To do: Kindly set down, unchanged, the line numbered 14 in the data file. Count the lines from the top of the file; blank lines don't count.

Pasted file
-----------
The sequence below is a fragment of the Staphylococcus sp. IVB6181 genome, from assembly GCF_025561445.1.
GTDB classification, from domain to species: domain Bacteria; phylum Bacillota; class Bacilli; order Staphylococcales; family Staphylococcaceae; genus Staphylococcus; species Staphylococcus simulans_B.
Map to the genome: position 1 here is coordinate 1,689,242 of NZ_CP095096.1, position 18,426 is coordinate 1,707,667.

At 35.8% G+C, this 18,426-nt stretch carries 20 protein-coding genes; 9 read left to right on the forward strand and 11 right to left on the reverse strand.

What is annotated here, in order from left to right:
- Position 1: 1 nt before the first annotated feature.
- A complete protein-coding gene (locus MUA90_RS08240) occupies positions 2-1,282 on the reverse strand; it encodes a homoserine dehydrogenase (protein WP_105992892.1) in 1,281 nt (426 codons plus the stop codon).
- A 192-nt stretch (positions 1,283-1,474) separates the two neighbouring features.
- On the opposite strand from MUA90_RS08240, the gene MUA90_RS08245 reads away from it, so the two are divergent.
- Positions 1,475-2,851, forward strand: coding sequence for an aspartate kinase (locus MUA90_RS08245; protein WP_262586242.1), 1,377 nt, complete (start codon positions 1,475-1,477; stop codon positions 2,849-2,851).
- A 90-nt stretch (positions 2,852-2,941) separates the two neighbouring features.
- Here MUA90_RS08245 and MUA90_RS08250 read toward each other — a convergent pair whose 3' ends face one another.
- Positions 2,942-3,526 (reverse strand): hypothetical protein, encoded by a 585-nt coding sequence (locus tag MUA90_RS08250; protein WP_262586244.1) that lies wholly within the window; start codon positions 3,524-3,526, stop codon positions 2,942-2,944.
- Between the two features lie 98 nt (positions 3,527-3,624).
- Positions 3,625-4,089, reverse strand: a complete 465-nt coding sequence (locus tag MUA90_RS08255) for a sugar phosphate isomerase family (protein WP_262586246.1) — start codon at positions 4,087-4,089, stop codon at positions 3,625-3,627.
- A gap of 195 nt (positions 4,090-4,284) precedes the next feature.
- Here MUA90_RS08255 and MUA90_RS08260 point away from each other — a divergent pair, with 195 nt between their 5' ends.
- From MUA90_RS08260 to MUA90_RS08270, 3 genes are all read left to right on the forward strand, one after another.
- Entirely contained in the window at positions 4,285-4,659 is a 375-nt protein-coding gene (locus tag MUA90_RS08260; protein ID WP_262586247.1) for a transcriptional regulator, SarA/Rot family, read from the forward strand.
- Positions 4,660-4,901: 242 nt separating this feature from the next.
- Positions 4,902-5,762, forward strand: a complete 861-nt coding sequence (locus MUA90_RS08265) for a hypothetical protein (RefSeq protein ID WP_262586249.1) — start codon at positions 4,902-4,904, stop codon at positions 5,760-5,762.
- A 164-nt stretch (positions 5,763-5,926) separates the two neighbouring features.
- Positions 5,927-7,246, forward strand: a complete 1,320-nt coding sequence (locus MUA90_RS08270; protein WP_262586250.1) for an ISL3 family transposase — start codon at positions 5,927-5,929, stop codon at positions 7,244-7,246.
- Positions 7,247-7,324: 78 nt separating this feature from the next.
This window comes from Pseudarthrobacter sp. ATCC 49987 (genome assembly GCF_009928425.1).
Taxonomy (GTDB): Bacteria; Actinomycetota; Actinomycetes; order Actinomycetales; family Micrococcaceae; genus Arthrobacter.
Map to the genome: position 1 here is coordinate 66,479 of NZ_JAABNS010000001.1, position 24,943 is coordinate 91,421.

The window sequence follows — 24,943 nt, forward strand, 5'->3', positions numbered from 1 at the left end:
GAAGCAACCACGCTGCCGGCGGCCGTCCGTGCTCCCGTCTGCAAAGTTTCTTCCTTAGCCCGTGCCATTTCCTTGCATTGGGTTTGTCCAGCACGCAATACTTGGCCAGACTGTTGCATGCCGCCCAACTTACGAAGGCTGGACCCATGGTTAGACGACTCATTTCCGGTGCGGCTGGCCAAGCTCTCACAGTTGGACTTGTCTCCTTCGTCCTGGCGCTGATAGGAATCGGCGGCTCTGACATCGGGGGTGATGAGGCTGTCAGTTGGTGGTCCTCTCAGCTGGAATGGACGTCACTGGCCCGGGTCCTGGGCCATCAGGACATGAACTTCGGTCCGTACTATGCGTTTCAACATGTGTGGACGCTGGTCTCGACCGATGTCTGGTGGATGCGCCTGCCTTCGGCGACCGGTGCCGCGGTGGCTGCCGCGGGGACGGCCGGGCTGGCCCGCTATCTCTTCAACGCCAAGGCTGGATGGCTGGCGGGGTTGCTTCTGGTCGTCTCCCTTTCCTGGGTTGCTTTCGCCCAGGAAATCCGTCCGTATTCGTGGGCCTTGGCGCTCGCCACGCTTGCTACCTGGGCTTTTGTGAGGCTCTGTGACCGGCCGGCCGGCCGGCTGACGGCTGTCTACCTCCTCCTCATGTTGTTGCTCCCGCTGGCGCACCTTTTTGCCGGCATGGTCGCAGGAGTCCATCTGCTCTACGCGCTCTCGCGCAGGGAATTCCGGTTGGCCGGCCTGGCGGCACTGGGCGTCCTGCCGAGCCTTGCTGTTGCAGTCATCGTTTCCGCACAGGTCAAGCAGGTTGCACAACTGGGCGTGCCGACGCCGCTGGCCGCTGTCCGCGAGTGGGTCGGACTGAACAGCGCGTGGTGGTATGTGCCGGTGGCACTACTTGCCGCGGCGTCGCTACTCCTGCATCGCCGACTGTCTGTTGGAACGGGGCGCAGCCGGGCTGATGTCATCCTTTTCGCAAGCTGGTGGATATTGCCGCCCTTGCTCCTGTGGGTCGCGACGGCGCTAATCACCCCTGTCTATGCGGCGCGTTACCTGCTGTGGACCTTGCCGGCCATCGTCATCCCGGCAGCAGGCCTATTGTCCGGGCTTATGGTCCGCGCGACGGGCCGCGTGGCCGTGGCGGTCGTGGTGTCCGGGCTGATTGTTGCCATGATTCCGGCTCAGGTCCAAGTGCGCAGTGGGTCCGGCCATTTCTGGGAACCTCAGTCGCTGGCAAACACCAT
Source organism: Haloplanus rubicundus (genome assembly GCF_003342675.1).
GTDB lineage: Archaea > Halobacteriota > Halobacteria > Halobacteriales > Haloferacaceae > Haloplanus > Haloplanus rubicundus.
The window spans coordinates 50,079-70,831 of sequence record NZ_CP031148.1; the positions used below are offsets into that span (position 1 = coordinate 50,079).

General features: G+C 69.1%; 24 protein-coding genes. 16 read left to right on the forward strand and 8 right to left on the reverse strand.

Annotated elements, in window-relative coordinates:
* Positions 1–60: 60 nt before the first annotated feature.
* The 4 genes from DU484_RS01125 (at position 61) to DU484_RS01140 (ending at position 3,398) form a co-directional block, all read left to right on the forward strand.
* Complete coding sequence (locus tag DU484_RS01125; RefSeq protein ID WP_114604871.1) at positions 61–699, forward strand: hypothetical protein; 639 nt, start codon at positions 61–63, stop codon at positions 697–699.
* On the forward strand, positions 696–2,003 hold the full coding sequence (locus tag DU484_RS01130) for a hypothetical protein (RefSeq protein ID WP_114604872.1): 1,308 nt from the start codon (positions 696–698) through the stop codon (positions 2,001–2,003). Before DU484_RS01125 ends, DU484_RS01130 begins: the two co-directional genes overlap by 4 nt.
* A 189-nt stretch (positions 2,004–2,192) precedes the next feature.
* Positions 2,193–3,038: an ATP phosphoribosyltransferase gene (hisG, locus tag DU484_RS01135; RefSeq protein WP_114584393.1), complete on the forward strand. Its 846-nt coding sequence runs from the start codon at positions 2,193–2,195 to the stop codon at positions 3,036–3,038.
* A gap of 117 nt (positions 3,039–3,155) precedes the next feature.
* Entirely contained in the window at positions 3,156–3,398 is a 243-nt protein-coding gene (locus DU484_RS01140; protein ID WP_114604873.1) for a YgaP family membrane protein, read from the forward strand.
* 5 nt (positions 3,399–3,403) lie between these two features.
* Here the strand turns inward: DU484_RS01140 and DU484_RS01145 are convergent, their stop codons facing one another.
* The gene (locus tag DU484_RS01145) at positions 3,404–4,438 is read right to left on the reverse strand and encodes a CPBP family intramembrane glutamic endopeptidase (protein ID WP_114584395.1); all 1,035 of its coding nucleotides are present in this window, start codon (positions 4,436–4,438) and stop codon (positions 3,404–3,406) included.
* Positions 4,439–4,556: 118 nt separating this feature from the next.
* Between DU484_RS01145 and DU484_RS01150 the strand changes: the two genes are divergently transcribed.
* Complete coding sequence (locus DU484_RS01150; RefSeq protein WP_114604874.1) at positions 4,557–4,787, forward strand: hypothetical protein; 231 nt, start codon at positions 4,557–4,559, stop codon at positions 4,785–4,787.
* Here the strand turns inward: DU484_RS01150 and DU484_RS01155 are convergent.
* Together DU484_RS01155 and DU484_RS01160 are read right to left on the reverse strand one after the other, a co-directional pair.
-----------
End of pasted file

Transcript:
- Between the two features lie 98 nt (positions 3,527-3,624).